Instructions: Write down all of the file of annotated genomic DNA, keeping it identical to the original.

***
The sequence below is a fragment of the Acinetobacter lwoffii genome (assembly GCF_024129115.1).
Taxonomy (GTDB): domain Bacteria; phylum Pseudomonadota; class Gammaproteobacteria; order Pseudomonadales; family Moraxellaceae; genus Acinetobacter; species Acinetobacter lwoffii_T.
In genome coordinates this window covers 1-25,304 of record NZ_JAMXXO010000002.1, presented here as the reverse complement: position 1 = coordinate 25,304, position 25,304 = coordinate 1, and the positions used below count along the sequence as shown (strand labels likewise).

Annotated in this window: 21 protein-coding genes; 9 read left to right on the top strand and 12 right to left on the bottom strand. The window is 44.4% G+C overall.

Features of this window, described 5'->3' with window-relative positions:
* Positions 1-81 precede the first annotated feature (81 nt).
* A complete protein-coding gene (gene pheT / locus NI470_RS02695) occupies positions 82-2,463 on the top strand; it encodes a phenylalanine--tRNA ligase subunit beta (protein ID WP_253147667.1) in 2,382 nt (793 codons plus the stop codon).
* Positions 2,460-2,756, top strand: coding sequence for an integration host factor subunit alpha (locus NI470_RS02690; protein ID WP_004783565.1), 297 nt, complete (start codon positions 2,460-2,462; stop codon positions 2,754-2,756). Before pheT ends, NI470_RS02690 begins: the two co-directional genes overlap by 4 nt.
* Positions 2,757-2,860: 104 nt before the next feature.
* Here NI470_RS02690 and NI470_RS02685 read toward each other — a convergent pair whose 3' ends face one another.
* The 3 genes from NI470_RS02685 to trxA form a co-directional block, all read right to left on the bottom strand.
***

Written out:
The sequence below is a fragment of the Acinetobacter lwoffii genome (assembly GCF_024129115.1).
Taxonomy (GTDB): domain Bacteria; phylum Pseudomonadota; class Gammaproteobacteria; order Pseudomonadales; family Moraxellaceae; genus Acinetobacter; species Acinetobacter lwoffii_T.
In genome coordinates this window covers 1-25,304 of record NZ_JAMXXO010000002.1, presented here as the reverse complement: position 1 = coordinate 25,304, position 25,304 = coordinate 1, and the positions used below count along the sequence as shown (strand labels likewise).

Annotated in this window: 21 protein-coding genes; 9 read left to right on the top strand and 12 right to left on the bottom strand. The window is 44.4% G+C overall.

Features of this window, described 5'->3' with window-relative positions:
* Positions 1-81 precede the first annotated feature (81 nt).
* A complete protein-coding gene (gene pheT / locus NI470_RS02695) occupies positions 82-2,463 on the top strand; it encodes a phenylalanine--tRNA ligase subunit beta (protein ID WP_253147667.1) in 2,382 nt (793 codons plus the stop codon).
* Positions 2,460-2,756, top strand: coding sequence for an integration host factor subunit alpha (locus NI470_RS02690; protein ID WP_004783565.1), 297 nt, complete (start codon positions 2,460-2,462; stop codon positions 2,754-2,756). Before pheT ends, NI470_RS02690 begins: the two co-directional genes overlap by 4 nt.
* Positions 2,757-2,860: 104 nt before the next feature.
* Here NI470_RS02690 and NI470_RS02685 read toward each other — a convergent pair whose 3' ends face one another.
* The 3 genes from NI470_RS02685 to trxA form a co-directional block, all read right to left on the bottom strand.